Romance on Three Legs: Glenn Gould's Obsessive Quest for the Perfect Piano by Katie Hafner
The Several Lives of Joseph Conrad by John Stape
The Story of Yiddish: How a Mish-Mosh of Languages Saved the Jews by Neal Karlen
Strange Bedfellows: How Late-Night Comedy Turns Democracy into a Joke by Russell Peterson
Sundays in America: A Yearlong Road Trip in Search of Christian Faith by Suzanne Strempek Shea
What's Wrong with Obamamania?: Black America, Black Leadership, and the Death of Political Imagination by Ricky L. Jones
When You Are Engulfed in Flames by David Sedaris

Of Gay Interest:

The Answer Is Always Yes by Monica Ferrell
Mixed reviews, but it looks as though this author is one to watch, at least. And ok, I love the cover. And the title.

Swish: My Quest to Become the Gayest Person Ever by Joel Derfner
OK, sometimes a title comes along and just makes me smile.

King of Shadows by Aaron Shurin
Collection of 20 essays by a poet but the phrase that got my attention in the PW review was "meditations on how the difference between Shakespeare's Oberon and Puck shaped his identity as a gay man." Say what? OK, I'm curious.

Mahu Fire: A Hawai'ian Mystery by Neil S. Plakcy
An openly gay detective stars in this recent series (which began with last year's Mahu Surfer).

Sex Variant Woman: The Life of Jeanette Howard Foster by Joanne Passet
I have to confess I'd never heard of Jeanette Howard Foster before, but her story sounds important.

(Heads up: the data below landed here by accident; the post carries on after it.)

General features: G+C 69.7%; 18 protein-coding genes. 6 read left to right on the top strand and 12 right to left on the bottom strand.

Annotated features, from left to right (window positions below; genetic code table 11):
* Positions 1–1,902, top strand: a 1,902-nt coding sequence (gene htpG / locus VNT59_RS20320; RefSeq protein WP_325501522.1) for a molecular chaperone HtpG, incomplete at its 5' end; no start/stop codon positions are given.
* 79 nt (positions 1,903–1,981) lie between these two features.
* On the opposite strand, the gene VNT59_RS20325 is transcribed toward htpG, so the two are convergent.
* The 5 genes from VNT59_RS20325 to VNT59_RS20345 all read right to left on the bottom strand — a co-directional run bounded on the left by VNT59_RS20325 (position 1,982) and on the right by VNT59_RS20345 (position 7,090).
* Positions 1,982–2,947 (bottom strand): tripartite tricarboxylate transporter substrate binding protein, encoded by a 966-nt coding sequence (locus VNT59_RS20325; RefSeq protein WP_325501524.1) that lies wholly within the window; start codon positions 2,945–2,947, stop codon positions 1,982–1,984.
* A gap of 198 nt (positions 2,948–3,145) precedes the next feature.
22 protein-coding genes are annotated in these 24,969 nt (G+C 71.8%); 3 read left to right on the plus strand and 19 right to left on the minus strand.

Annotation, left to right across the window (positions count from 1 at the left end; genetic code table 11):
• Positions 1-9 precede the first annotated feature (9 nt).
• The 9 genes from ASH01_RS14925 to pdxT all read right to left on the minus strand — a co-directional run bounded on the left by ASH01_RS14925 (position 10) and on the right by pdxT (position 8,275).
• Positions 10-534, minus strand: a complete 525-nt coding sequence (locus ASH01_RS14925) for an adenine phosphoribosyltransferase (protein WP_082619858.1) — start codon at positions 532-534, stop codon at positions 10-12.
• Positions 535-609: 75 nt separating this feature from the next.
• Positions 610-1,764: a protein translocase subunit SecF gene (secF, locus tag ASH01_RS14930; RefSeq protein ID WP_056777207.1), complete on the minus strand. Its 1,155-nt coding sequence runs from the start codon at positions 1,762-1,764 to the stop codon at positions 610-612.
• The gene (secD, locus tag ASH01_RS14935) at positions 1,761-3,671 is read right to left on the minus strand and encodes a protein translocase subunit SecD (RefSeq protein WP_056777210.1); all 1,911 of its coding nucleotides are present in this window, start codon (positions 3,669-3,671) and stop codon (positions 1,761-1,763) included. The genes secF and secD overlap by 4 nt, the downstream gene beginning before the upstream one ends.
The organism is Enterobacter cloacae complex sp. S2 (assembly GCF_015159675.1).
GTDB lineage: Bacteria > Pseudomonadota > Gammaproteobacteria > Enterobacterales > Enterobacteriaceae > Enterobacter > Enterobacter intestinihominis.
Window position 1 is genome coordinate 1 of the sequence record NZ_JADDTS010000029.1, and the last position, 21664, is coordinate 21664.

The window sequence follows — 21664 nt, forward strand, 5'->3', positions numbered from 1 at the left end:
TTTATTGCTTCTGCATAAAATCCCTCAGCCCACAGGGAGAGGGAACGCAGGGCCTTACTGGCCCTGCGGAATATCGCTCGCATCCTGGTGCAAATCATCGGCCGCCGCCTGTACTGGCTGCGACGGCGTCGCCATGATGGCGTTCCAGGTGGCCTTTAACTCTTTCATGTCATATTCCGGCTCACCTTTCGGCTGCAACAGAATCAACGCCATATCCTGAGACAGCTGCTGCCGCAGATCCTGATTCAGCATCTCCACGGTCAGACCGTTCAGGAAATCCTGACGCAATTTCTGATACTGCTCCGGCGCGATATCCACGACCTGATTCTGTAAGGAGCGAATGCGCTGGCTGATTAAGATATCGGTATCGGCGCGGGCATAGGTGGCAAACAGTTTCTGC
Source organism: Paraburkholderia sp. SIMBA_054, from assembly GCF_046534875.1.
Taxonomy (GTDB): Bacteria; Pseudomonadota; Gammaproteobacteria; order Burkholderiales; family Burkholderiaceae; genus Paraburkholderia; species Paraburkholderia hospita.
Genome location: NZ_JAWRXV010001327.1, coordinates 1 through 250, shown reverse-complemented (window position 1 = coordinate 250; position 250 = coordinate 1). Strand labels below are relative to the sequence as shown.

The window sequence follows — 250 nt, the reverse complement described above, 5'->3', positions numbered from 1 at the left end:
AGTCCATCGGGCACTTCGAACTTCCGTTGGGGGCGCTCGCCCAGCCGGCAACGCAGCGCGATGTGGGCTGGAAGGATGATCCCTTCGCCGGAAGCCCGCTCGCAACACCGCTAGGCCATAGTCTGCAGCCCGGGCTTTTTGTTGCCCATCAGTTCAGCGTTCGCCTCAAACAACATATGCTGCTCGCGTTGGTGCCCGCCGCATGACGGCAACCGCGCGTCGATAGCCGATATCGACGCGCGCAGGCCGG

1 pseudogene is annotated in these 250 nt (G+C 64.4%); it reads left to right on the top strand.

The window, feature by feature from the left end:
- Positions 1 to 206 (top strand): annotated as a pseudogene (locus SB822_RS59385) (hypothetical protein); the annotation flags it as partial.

Assisted Loving: True Tales of Double Dating with My Dad by Bob Morris
You've gotta love that cover - and the premise.

Also Noteworthy:
Chronicle of a Plague, Revisited: AIDS and Its Aftermath by Andrew Holleran
The Fisher Boy by Stephen Anable
Thinking Straight by Robin Reardon
Our Caribbean: A Gathering of Lesbian and Gay Writing from the Antilles by Thomas Glave (Michelle Cliff's story singled out by PW)
Actress by Elizabeth Sims
Bringing Home the Birkin: My Life in Hot Pursuit of the World's Most Coveted Handbag by Michael Tonello
Tranny: Boys Will Be Girls by Fiona Mallratte

Of Chicago Interest:

Mr. Gatling's Terrible Marvel: The Gun That Changed Everything and the Misunderstood Genius Who Invented It by Julia Keller
Not at all what I would have expected from the Tribune's prized cultural critic.
Also Noteworthy:
In the Wind by Barbara Fister
Never Been a Time: The 1917 Race Riot That Sparked the Civil Rights Movement by Harper Barnes
Jim Crow Nostalgia: Reconstructing Race in Bronzeville by Michelle R. Boyd

Graphic Work:

Clean Cartoonists' Dirty Drawings by Craig Yoe
Yes, many of those venerable Sunday comic strip artists occasionally dabbled in naughtier fare to entertain themselves.

Chocolate Cheeks: A Yikes! Collection by Steven Weissman
Weissman's characters are hilarious, his sensibility is perverse. Can't wait for this new collection.

Also Noteworthy:
Popeye Vol. 2: ''Well Blow Me Down!'' by E. C. Segar
Krazy and Ignatz 1941-1942: ''A Ragout of Raspberries'' by George Herriman
Y: The Last Man: VOL 10 Whys and Wherefores by Brian K. Vaughan